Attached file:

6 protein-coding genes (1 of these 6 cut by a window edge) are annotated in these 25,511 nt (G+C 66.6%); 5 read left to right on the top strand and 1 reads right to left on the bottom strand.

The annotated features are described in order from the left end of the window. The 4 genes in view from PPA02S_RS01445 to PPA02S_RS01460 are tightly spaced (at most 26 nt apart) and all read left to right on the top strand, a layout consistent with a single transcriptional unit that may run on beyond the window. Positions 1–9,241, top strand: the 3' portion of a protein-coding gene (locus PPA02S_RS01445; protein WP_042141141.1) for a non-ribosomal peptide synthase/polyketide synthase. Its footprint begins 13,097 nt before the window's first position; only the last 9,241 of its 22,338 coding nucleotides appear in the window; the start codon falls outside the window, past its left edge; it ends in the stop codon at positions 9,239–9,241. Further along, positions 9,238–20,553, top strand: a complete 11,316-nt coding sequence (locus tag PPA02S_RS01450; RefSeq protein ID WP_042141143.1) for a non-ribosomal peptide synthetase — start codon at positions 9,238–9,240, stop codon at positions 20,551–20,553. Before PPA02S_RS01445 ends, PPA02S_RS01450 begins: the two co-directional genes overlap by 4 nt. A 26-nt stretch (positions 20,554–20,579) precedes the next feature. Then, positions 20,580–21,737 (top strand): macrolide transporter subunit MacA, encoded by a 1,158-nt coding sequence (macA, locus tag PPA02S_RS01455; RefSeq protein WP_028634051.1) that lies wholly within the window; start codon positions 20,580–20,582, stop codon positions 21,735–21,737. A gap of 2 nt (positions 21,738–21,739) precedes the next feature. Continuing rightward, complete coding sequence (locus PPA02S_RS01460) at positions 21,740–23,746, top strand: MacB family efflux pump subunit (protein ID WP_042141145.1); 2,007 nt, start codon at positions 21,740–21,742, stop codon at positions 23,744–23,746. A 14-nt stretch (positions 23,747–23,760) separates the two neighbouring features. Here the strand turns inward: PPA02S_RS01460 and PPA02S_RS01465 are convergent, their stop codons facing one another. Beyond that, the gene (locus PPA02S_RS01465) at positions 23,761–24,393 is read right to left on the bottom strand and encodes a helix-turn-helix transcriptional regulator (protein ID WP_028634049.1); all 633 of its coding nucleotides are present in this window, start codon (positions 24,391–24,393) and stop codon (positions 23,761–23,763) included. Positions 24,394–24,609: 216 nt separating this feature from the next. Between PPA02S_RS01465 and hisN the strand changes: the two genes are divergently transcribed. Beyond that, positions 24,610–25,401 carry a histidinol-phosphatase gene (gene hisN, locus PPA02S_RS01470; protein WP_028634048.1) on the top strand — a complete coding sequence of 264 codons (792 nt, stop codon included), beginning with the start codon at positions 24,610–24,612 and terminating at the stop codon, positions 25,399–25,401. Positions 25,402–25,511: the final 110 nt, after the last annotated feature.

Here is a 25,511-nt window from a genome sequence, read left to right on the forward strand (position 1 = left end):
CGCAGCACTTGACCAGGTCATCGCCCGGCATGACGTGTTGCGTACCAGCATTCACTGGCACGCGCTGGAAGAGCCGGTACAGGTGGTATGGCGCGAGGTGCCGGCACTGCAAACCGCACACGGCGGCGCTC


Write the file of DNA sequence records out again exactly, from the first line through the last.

6 protein-coding genes (1 of these 6 cut by a window edge) are annotated in these 25,511 nt (G+C 66.6%); 5 read left to right on the top strand and 1 reads right to left on the bottom strand.

The annotated features are described in order from the left end of the window. The 4 genes in view from PPA02S_RS01445 to PPA02S_RS01460 are tightly spaced (at most 26 nt apart) and all read left to right on the top strand, a layout consistent with a single transcriptional unit that may run on beyond the window. Positions 1–9,241, top strand: the 3' portion of a protein-coding gene (locus PPA02S_RS01445; protein WP_042141141.1) for a non-ribosomal peptide synthase/polyketide synthase. Its footprint begins 13,097 nt before the window's first position; only the last 9,241 of its 22,338 coding nucleotides appear in the window; the start codon falls outside the window, past its left edge; it ends in the stop codon at positions 9,239–9,241. Further along, positions 9,238–20,553, top strand: a complete 11,316-nt coding sequence (locus tag PPA02S_RS01450; RefSeq protein ID WP_042141143.1) for a non-ribosomal peptide synthetase — start codon at positions 9,238–9,240, stop codon at positions 20,551–20,553. Before PPA02S_RS01445 ends, PPA02S_RS01450 begins: the two co-directional genes overlap by 4 nt. A 26-nt stretch (positions 20,554–20,579) precedes the next feature. Then, positions 20,580–21,737 (top strand): macrolide transporter subunit MacA, encoded by a 1,158-nt coding sequence (macA, locus tag PPA02S_RS01455; RefSeq protein WP_028634051.1) that lies wholly within the window; start codon positions 20,580–20,582, stop codon positions 21,735–21,737. A gap of 2 nt (positions 21,738–21,739) precedes the next feature. Continuing rightward, complete coding sequence (locus PPA02S_RS01460) at positions 21,740–23,746, top strand: MacB family efflux pump subunit (protein ID WP_042141145.1); 2,007 nt, start codon at positions 21,740–21,742, stop codon at positions 23,744–23,746. A 14-nt stretch (positions 23,747–23,760) separates the two neighbouring features. Here the strand turns inward: PPA02S_RS01460 and PPA02S_RS01465 are convergent, their stop codons facing one another. Beyond that, the gene (locus PPA02S_RS01465) at positions 23,761–24,393 is read right to left on the bottom strand and encodes a helix-turn-helix transcriptional regulator (protein ID WP_028634049.1); all 633 of its coding nucleotides are present in this window, start codon (positions 24,391–24,393) and stop codon (positions 23,761–23,763) included. Positions 24,394–24,609: 216 nt separating this feature from the next. Between PPA02S_RS01465 and hisN the strand changes: the two genes are divergently transcribed. Beyond that, positions 24,610–25,401 carry a histidinol-phosphatase gene (gene hisN, locus PPA02S_RS01470; protein WP_028634048.1) on the top strand — a complete coding sequence of 264 codons (792 nt, stop codon included), beginning with the start codon at positions 24,610–24,612 and terminating at the stop codon, positions 25,399–25,401. Positions 25,402–25,511: the final 110 nt, after the last annotated feature.

Here is a 25,511-nt window from a genome sequence, read left to right on the forward strand (position 1 = left end):
CGCAGCACTTGACCAGGTCATCGCCCGGCATGACGTGTTGCGTACCAGCATTCACTGGCACGCGCTGGAAGAGCCGGTACAGGTGGTATGGCGCGAGGTGCCGGCACTGCAAACCGCACACGGCGGCGCTC